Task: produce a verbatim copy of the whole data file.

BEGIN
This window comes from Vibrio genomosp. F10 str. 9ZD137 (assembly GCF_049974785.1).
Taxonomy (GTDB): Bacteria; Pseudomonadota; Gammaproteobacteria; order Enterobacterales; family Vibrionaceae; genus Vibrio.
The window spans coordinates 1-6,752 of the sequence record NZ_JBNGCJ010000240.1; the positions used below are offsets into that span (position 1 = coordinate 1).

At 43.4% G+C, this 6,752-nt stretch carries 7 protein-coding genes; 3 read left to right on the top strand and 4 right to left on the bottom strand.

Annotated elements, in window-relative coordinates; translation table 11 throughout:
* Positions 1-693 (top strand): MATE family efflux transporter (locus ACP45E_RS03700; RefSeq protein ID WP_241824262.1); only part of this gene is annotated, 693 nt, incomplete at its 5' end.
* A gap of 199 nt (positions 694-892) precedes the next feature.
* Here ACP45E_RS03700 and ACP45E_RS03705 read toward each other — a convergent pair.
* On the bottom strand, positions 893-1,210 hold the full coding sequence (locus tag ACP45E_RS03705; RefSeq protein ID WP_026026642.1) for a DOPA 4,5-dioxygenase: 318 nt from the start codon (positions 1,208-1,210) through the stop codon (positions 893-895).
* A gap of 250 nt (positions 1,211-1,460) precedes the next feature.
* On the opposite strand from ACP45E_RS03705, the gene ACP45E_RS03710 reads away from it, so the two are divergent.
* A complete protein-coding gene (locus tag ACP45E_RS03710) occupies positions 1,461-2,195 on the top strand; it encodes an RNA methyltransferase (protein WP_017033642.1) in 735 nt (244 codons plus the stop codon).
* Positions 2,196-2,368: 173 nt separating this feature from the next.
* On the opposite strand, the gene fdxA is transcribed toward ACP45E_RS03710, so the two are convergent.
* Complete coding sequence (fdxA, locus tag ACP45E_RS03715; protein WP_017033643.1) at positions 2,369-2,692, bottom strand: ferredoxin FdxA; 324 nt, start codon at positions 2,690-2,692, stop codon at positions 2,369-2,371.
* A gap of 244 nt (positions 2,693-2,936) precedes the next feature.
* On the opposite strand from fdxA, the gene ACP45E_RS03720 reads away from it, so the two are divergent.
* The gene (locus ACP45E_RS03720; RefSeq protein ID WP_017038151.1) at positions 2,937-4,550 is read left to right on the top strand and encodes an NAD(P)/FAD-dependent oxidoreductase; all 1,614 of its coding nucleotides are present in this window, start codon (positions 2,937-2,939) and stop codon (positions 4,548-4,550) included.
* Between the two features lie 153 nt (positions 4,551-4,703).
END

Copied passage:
This window comes from Vibrio genomosp. F10 str. 9ZD137 (assembly GCF_049974785.1).
Taxonomy (GTDB): Bacteria; Pseudomonadota; Gammaproteobacteria; order Enterobacterales; family Vibrionaceae; genus Vibrio.
The window spans coordinates 1-6,752 of the sequence record NZ_JBNGCJ010000240.1; the positions used below are offsets into that span (position 1 = coordinate 1).

At 43.4% G+C, this 6,752-nt stretch carries 7 protein-coding genes; 3 read left to right on the top strand and 4 right to left on the bottom strand.

Annotated elements, in window-relative coordinates; translation table 11 throughout:
* Positions 1-693 (top strand): MATE family efflux transporter (locus ACP45E_RS03700; RefSeq protein ID WP_241824262.1); only part of this gene is annotated, 693 nt, incomplete at its 5' end.
* A gap of 199 nt (positions 694-892) precedes the next feature.
* Here ACP45E_RS03700 and ACP45E_RS03705 read toward each other — a convergent pair.
* On the bottom strand, positions 893-1,210 hold the full coding sequence (locus tag ACP45E_RS03705; RefSeq protein ID WP_026026642.1) for a DOPA 4,5-dioxygenase: 318 nt from the start codon (positions 1,208-1,210) through the stop codon (positions 893-895).
* A gap of 250 nt (positions 1,211-1,460) precedes the next feature.
* On the opposite strand from ACP45E_RS03705, the gene ACP45E_RS03710 reads away from it, so the two are divergent.
* A complete protein-coding gene (locus tag ACP45E_RS03710) occupies positions 1,461-2,195 on the top strand; it encodes an RNA methyltransferase (protein WP_017033642.1) in 735 nt (244 codons plus the stop codon).
* Positions 2,196-2,368: 173 nt separating this feature from the next.
* On the opposite strand, the gene fdxA is transcribed toward ACP45E_RS03710, so the two are convergent.
* Complete coding sequence (fdxA, locus tag ACP45E_RS03715; protein WP_017033643.1) at positions 2,369-2,692, bottom strand: ferredoxin FdxA; 324 nt, start codon at positions 2,690-2,692, stop codon at positions 2,369-2,371.
* A gap of 244 nt (positions 2,693-2,936) precedes the next feature.
* On the opposite strand from fdxA, the gene ACP45E_RS03720 reads away from it, so the two are divergent.
* The gene (locus ACP45E_RS03720; RefSeq protein ID WP_017038151.1) at positions 2,937-4,550 is read left to right on the top strand and encodes an NAD(P)/FAD-dependent oxidoreductase; all 1,614 of its coding nucleotides are present in this window, start codon (positions 2,937-2,939) and stop codon (positions 4,548-4,550) included.
* Between the two features lie 153 nt (positions 4,551-4,703).